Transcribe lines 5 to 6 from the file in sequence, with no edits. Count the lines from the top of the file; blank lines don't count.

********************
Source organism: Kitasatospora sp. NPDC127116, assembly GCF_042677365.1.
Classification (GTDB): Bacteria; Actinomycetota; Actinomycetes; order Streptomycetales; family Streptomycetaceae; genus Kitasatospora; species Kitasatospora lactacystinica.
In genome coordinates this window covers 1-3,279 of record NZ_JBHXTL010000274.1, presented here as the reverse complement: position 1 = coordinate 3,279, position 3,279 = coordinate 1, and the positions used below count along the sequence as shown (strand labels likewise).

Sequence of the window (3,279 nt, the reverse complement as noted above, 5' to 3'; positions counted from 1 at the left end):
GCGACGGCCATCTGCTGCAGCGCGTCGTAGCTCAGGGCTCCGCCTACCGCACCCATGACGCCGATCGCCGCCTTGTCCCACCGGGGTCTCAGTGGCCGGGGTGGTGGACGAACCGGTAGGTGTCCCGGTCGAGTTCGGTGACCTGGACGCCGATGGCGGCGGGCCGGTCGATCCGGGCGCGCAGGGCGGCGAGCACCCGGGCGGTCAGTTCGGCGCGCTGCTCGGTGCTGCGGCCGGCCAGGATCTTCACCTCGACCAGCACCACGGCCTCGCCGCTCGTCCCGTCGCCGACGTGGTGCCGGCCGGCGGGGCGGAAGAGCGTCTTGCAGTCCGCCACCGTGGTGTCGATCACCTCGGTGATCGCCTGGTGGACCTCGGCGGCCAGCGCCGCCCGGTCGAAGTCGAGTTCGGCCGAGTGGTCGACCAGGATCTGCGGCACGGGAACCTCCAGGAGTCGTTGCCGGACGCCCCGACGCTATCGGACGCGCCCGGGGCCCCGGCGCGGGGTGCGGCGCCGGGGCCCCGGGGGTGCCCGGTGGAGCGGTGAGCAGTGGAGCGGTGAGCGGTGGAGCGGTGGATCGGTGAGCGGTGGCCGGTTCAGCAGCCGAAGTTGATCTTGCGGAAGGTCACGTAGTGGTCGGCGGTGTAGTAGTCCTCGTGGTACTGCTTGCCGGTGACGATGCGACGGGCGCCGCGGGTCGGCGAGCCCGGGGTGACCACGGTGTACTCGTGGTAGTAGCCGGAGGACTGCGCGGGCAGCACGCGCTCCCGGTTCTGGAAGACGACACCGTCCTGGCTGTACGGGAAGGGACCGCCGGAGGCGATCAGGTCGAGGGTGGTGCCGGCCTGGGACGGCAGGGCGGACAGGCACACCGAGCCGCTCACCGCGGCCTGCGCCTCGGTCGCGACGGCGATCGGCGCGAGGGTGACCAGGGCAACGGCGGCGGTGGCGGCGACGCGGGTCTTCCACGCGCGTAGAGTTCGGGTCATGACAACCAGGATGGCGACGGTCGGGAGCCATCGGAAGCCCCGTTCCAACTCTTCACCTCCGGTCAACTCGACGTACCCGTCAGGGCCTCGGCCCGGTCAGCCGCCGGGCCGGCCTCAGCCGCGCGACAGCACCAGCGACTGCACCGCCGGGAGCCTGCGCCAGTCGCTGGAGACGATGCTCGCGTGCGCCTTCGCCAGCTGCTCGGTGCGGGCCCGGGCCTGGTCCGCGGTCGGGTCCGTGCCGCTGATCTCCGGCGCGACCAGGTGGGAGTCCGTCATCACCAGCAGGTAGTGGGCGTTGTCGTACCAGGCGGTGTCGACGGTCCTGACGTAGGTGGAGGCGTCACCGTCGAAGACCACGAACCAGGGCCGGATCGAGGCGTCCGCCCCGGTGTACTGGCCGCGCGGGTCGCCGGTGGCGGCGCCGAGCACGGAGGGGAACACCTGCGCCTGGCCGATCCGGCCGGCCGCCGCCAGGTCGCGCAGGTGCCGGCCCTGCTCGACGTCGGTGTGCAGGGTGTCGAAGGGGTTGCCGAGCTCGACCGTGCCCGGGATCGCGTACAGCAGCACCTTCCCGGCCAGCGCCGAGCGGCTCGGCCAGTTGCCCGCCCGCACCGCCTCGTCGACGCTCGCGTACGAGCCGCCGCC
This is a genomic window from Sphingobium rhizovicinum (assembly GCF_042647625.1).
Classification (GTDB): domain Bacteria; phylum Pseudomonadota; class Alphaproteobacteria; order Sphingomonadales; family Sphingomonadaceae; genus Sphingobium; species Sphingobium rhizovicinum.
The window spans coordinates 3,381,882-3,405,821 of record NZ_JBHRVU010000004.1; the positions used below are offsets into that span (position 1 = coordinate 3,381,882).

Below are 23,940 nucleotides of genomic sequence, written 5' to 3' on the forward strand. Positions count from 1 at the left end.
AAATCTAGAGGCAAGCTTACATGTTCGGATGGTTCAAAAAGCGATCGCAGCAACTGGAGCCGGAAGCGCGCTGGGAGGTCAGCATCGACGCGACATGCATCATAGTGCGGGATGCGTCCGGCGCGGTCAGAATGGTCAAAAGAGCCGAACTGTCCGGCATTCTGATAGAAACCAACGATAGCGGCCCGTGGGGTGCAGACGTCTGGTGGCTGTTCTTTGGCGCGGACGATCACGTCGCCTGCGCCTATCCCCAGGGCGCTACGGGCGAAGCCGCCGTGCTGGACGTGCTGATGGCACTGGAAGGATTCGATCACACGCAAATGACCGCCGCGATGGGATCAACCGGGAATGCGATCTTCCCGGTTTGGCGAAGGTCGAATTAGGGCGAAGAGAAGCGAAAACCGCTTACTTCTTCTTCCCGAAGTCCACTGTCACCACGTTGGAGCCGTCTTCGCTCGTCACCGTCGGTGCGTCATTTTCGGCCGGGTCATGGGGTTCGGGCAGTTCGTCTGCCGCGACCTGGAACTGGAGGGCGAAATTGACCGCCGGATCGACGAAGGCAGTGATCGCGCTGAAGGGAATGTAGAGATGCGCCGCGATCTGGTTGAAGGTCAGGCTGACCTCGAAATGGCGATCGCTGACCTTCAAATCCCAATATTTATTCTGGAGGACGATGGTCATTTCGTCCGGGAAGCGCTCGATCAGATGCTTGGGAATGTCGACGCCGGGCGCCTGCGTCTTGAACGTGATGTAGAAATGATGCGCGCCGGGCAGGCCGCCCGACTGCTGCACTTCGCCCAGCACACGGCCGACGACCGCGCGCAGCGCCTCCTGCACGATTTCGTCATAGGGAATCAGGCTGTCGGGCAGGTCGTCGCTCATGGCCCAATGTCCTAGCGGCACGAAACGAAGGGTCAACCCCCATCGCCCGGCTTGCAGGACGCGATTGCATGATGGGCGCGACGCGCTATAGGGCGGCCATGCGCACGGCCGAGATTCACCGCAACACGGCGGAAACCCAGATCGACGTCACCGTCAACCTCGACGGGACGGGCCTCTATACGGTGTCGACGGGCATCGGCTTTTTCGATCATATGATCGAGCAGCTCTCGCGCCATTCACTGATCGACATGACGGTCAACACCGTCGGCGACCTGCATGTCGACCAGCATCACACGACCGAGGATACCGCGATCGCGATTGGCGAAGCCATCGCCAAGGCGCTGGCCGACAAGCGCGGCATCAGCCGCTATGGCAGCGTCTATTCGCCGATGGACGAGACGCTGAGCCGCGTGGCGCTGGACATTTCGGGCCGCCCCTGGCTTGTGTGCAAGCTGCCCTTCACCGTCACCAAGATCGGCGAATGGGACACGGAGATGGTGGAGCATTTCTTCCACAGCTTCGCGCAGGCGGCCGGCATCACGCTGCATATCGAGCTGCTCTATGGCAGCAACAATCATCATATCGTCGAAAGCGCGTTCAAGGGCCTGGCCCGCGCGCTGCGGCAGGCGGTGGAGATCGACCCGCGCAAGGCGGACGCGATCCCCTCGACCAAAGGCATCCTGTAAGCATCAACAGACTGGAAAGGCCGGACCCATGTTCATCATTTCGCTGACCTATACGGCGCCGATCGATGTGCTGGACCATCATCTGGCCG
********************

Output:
GCGACGGCCATCTGCTGCAGCGCGTCGTAGCTCAGGGCTCCGCCTACCGCACCCATGACGCCGATCGCCGCCTTGTCCCACCGGGGTCTCAGTGGCCGGGGTGGTGGACGAACCGGTAGGTGTCCCGGTCGAGTTCGGTGACCTGGACGCCGATGGCGGCGGGCCGGTCGATCCGGGCGCGCAGGGCGGCGAGCACCCGGGCGGTCAGTTCGGCGCGCTGCTCGGTGCTGCGGCCGGCCAGGATCTTCACCTCGACCAGCACCACGGCCTCGCCGCTCGTCCCGTCGCCGACGTGGTGCCGGCCGGCGGGGCGGAAGAGCGTCTTGCAGTCCGCCACCGTGGTGTCGATCACCTCGGTGATCGCCTGGTGGACCTCGGCGGCCAGCGCCGCCCGGTCGAAGTCGAGTTCGGCCGAGTGGTCGACCAGGATCTGCGGCACGGGAACCTCCAGGAGTCGTTGCCGGACGCCCCGACGCTATCGGACGCGCCCGGGGCCCCGGCGCGGGGTGCGGCGCCGGGGCCCCGGGGGTGCCCGGTGGAGCGGTGAGCAGTGGAGCGGTGAGCGGTGGAGCGGTGGATCGGTGAGCGGTGGCCGGTTCAGCAGCCGAAGTTGATCTTGCGGAAGGTCACGTAGTGGTCGGCGGTGTAGTAGTCCTCGTGGTACTGCTTGCCGGTGACGATGCGACGGGCGCCGCGGGTCGGCGAGCCCGGGGTGACCACGGTGTACTCGTGGTAGTAGCCGGAGGACTGCGCGGGCAGCACGCGCTCCCGGTTCTGGAAGACGACACCGTCCTGGCTGTACGGGAAGGGACCGCCGGAGGCGATCAGGTCGAGGGTGGTGCCGGCCTGGGACGGCAGGGCGGACAGGCACACCGAGCCGCTCACCGCGGCCTGCGCCTCGGTCGCGACGGCGATCGGCGCGAGGGTGACCAGGGCAACGGCGGCGGTGGCGGCGACGCGGGTCTTCCACGCGCGTAGAGTTCGGGTCATGACAACCAGGATGGCGACGGTCGGGAGCCATCGGAAGCCCCGTTCCAACTCTTCACCTCCGGTCAACTCGACGTACCCGTCAGGGCCTCGGCCCGGTCAGCCGCCGGGCCGGCCTCAGCCGCGCGACAGCACCAGCGACTGCACCGCCGGGAGCCTGCGCCAGTCGCTGGAGACGATGCTCGCGTGCGCCTTCGCCAGCTGCTCGGTGCGGGCCCGGGCCTGGTCCGCGGTCGGGTCCGTGCCGCTGATCTCCGGCGCGACCAGGTGGGAGTCCGTCATCACCAGCAGGTAGTGGGCGTTGTCGTACCAGGCGGTGTCGACGGTCCTGACGTAGGTGGAGGCGTCACCGTCGAAGACCACGAACCAGGGCCGGATCGAGGCGTCCGCCCCGGTGTACTGGCCGCGCGGGTCGCCGGTGGCGGCGCCGAGCACGGAGGGGAACACCTGCGCCTGGCCGATCCGGCCGGCCGCCGCCAGGTCGCGCAGGTGCCGGCCCTGCTCGACGTCGGTGTGCAGGGTGTCGAAGGGGTTGCCGAGCTCGACCGTGCCCGGGATCGCGTACAGCAGCACCTTCCCGGCCAGCGCCGAGCGGCTCGGCCAGTTGCCCGCCCGCACCGCCTCGTCGACGCTCGCGTACGAGCCGCCGCC
This is a genomic window from Sphingobium rhizovicinum (assembly GCF_042647625.1).